News / Asia

US Considers Targeting American Terrorism Suspect in Pakistan

US Considers Targeting American Terrorism Suspect in Pakistani
X
February 28, 2014 10:55 PM
The Obama administration is debating whether to approve a deadly drone strike on an American in Pakistan. As VOA's Kent Klein reports, a White House official is reported to have identified the man as being involved in producing explosive devices that have killed U.S. troops in Afghanistan.
US Considers Targeting American Terrorism Suspect in Pakistan
Kent Klein
The Obama administration is debating whether to approve a deadly drone strike on an American in Pakistan. A White House official is reported to have identified the man as being involved in producing explosive devices that have killed U.S. troops in Afghanistan.

This is the first time the U.S. government is discussing killing an American citizen overseas since President Obama imposed new restrictions on drone operations last May.

“America does not take strikes when we have the ability to capture individual terrorists. Our preference is always to detain, interrogate and prosecute," he said. "America cannot take strikes wherever we choose. Our actions are bound by consultations with partners and respect for state sovereignty.”

The mountains of northwestern Pakistan are the home of the potential target, a man known as Abdullah al-Shami, according to a senior administration official cited in Friday's New York Times. The official says he is involved in producing and distributing improvised explosive devices used against U.S. forces in Afghanistan.

The U.S. has been carrying out lethal strikes on suspected terrorists for about a decade.  The number of targeted killings has surged since Obama took office, although the number of drone strikes in Pakistan has dropped dramatically in the past two years.

The White House acknowledged last year that four U.S. citizens have been killed in drone strikes since Obama took office in 2009.

The first was radical Muslim cleric Anwar al-Awlaki, who was killed by a CIA drone in Yemen in September, 2011. The strike also killed three other people. The administration has said Awlaki was the only one who was intentionally targeted,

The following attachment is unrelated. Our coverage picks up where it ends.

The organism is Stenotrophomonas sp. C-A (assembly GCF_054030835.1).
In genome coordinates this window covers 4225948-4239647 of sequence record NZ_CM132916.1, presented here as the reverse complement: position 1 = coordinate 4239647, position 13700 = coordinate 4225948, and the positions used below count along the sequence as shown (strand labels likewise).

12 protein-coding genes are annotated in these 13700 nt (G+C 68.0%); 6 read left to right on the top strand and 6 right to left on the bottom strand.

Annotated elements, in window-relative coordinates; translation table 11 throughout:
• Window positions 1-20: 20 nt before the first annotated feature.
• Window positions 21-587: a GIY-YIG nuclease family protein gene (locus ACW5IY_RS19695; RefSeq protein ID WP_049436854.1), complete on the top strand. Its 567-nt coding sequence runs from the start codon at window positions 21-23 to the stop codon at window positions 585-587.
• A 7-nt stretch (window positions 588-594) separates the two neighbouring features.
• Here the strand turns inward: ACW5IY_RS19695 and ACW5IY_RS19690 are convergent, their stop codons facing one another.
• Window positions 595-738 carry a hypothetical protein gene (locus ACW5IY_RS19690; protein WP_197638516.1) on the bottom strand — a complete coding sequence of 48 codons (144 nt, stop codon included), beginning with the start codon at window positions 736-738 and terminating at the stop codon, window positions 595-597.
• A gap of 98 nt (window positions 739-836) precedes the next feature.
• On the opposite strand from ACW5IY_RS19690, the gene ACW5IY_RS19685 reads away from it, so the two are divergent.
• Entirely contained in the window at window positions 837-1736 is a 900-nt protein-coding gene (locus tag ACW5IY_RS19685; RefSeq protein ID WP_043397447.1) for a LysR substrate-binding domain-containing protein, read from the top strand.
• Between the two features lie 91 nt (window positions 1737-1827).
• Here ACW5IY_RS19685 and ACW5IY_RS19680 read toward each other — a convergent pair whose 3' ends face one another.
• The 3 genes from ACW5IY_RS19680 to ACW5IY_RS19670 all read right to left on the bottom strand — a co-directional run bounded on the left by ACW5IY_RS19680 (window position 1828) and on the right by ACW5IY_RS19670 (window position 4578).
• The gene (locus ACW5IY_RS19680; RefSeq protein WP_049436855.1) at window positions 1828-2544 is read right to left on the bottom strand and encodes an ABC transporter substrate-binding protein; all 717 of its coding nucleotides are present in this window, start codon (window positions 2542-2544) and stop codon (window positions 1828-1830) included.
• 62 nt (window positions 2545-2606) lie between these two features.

Obama has called for the U.S. military, not the CIA, to launch the strikes. However, Pakistan does not allow open American military operations in its territory.

Christine Fair, an assistant professor at the Georgetown University School of Foreign Service, says the Pakistani intelligence agency ISI wants its cooperation with the U.S. drone program kept quiet.

“They benefit from this program," she said. "They want to obfuscate the degree to which they have been complicit. They’re complicit in every possible way, providing targeting information. The Pakistanis have to de-conflict the airspace for drones to operate.”

At the same time, Amnesty International USA’s Naureen Shah says the U.S. program needs more transparency.

“Instead of engaging officially with the public and with Congress about what’s going on, the administration has chosen to leak this information," said Shah. "And that underscores the blanket secrecy that has been part of the problem from day one in the U.S. targeted killings program.”

Under the president's restrictions, before an American can be targeted, the Justice Department must show the person is plotting to kill other Americans. The Pentagon must also determine that he cannot be captured alive. And the military must ensure that the strike would not harm civilians.

You May Like

ASEAN Ministers to Push for S. China Sea Agreements

According to documents obtained by VOA Khmer, ministers will stand up for 'freedom of navigation, unimpeded lawful maritime commerce, trade and over flight' More

Puerto Rico Defaults on $58M Debt Payment

Payment was due Saturday, default is first in country's 117 years as a United States possession More

Turkish Public Fears Jihadists More Than Kurds

Turkey facing twin threats of terrorism by Islamic State and PKK Kurdish separatists, says President Erdogan’s ruling AK Party More

This forum has been closed.
Comment Sorting
Comments
     
by: ali baba from: new york
February 28, 2014 7:15 PM
The United STATE GOV . has to use any means necessary to disable terrorist. Pakistan is playing double standard and can not be trusted

Featured Videos

Your JavaScript is turned off or you have an old version of Adobe's Flash Player. Get the latest Flash player.
Iraqi Yazidis Fear Death of Their Communityi
X
Sharon Behn
August 03, 2015 2:23 PM